In a tort action evidence that the defendant's bus, just after the plaintiff alighted, started up and began skidding on the snow covered street toward the plaintiff, that the plaintiff was prevented from retreating quickly by a snowbank, that the plaintiff fell in her attempt to retreat and was injured by the skidding bus, and that the bus driver had been unaware of the plaintiff's whereabouts after she had alighted was sufficient to warrant a finding that the defendant was negligent. [36-37]
TORT. Writ in the Superior Court dated July 8, 1968.
The action was tried before Mitchell, J.
Edward U. Lee for the defendant.
James R. Brown, Jr., for the plaintiff.
ROSE, J. The plaintiff brought an action in tort seeking to recover for her personal injuries claimed to be caused by the defendant's negligence. The defendant answered by way of general denial. At the close of the evidence the defendant filed a motion for a directed verdict. The motion was denied and the defendant duly excepted. The jury returned a verdict for the plaintiff. The defendant's bill of exceptions brings before us the question whether there was error in the denial of its motion for a directed verdict.
In reviewing the denial of a defendant's motion for a directed verdict, we consider only that evidence most favorable to the plaintiff. Gelinas v. New England Power Co. 359 Mass. 119 , 120 (1971). Scatena v. Pittsburgh & New England Trucking, 2 Mass. App. Ct. 683 , 684 (1974). See Anderson v. Osgood, 2 Mass. App. Ct. 800 (1974).
The plaintiff, a woman 65 years of age, was hit by an MBTA bus on a day when the snow from a severe storm lay upon the ground. At the place where the plaintiff disembarked from the bus there was a snowbank about three feet high, at a distance estimated to be from two and one-half to four feet from the side of the bus. Upon alighting, the plaintiff stepped back and faced the bus, waiting for it to go by so she could cross the road. While starting up slowly, the bus began to skid with the back of the bus moving toward the plaintiff. The plaintiff stepped back against the snowbank to avoid the bus but slipped and fell down with her feet pointing out into the road. The bus continued to skid toward the plaintiff and although she moved her legs to the right against the snowbank, the right rear wheel rolled over her left leg. The bus, although moving slowly, did not decelerate when it started to skid and continued to move off. The driver of the bus first learned of the accident when another vehicle caught up to the bus. Evidence was also introduced that the driver was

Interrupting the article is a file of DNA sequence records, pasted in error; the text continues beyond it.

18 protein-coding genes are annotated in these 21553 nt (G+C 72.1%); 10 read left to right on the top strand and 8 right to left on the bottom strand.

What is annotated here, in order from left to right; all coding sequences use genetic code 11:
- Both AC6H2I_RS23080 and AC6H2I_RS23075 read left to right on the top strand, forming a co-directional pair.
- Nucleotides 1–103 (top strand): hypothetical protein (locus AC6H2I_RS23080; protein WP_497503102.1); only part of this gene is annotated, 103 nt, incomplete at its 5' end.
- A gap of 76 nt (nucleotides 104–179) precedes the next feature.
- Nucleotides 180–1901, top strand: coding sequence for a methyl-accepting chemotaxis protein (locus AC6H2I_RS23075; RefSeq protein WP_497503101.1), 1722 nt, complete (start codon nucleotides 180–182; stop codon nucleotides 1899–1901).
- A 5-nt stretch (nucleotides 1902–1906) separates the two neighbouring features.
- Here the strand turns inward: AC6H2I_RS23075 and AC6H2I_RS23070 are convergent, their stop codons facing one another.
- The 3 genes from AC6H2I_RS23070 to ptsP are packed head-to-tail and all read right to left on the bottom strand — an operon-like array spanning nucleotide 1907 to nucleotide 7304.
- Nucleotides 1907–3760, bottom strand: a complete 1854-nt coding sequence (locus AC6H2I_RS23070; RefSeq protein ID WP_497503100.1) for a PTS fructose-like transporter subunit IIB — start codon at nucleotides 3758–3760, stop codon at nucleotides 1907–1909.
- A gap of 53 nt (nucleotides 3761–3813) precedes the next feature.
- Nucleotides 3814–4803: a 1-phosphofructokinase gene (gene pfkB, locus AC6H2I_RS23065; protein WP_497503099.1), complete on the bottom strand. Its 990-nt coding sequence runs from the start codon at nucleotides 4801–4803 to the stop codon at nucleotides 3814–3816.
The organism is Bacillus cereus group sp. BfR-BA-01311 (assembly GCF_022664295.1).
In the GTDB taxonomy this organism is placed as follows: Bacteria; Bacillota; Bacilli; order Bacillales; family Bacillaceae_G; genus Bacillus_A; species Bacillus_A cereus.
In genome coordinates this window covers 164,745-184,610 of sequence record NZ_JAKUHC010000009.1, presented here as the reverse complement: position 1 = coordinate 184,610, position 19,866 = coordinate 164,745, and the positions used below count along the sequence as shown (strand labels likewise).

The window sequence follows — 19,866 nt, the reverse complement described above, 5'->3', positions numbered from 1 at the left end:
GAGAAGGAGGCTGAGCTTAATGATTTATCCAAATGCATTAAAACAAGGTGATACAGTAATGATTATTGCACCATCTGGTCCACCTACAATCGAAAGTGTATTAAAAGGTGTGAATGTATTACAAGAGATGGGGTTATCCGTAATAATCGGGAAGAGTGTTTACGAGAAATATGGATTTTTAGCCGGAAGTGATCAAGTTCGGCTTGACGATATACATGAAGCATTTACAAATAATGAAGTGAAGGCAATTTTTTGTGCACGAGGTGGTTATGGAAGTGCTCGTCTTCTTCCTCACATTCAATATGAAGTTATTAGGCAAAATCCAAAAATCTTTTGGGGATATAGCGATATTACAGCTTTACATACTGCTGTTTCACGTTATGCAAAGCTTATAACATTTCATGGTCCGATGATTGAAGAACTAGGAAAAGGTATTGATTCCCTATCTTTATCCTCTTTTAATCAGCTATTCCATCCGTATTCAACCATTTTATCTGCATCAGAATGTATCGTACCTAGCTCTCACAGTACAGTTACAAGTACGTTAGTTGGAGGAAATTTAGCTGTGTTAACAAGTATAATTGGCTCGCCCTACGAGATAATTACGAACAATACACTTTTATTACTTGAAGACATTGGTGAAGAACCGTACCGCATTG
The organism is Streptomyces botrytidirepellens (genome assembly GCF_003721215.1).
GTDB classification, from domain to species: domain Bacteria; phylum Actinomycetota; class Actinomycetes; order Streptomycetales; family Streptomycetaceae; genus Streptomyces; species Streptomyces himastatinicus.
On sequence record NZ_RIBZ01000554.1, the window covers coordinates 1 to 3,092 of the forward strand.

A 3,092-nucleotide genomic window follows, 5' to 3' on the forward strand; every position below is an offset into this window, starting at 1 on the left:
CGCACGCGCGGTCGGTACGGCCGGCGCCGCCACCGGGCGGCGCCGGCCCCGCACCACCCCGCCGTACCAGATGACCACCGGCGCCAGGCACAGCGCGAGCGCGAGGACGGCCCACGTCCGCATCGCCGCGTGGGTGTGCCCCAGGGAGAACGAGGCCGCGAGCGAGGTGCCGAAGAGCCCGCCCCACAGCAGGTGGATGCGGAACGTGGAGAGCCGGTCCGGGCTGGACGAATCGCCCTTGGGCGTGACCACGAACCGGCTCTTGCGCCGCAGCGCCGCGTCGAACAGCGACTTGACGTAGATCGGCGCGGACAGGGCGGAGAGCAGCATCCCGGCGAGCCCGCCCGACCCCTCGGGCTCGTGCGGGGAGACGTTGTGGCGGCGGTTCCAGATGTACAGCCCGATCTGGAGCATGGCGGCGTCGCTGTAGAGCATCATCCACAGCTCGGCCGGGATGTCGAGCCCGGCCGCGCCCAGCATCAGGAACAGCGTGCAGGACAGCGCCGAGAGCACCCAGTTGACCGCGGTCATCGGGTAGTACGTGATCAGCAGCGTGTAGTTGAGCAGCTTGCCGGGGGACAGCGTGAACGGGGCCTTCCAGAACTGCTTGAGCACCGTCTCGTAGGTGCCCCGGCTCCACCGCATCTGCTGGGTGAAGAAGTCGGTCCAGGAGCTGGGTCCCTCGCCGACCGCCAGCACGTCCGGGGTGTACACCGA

aware that the rear of his vehicle had skidded to the right when it started up and that he did not observe the plaintiff out of his right rearview mirror once the bus started forward.
After alighting from the bus, the plaintiff terminated her status as passenger upon a common carrier and became, at that point, a traveller upon the highway. See Bettencourt v. Massachusetts Bay Transp. Authy. 1 Mass. App. Ct. 847 (1973). The driver owed her the duty to exercise a reasonable degree of care for her safety. Nolan v. Shea, 312 Mass. 631 , 634 (1942). Buckman v. McCarthy Freight System, Inc. 320 Mass. 551 , 554 (1947). He was obligated, particularly in light of the slippery road conditions and the snowbank along the side of the road, to observe the plaintiff's position and know where she was in relation to the bus. See Buckman v. McCarthy Freight System, Inc., supra, at 554; DaSilvia v. Dalton, 322 Mass. 102 , 103 (1947); Loffredo v. L. Nelson & Sons Transp. Co. 325 Mass. 38 , 39-40 (1949); McComb v. New England Transp. Co. 325 Mass. 221 , 222-223 (1950). See also Bonvenuto v. Aisenberg, 258 Mass. 213 (1927). Although "the mere skidding of a motor vehicle, unexplained, is not evidence of negligence," Sherwood v. Radovsky, 317 Mass. 307 , 308-309 (1944); Lambert v. Eastern Mass. St. Ry. 240 Mass. 495 , 499 (1922); Glavine v. Gaudette, 335 Mass. 170 , 171-172 (1956); compare Spain v. Oikemus, 278 Mass. 544 (1932); Costello v. Hansen, 327 Mass. 264 (1951); Salah v. Gloucester Auto Bus Co. 333 Mass. 603 (1956), the failure of the defendant's driver to ascertain the plaintiff's whereabouts as the rear of the bus moved toward her and to act with the appropriate and required caution was sufficient to allow the jury to find that the defendant was negligent.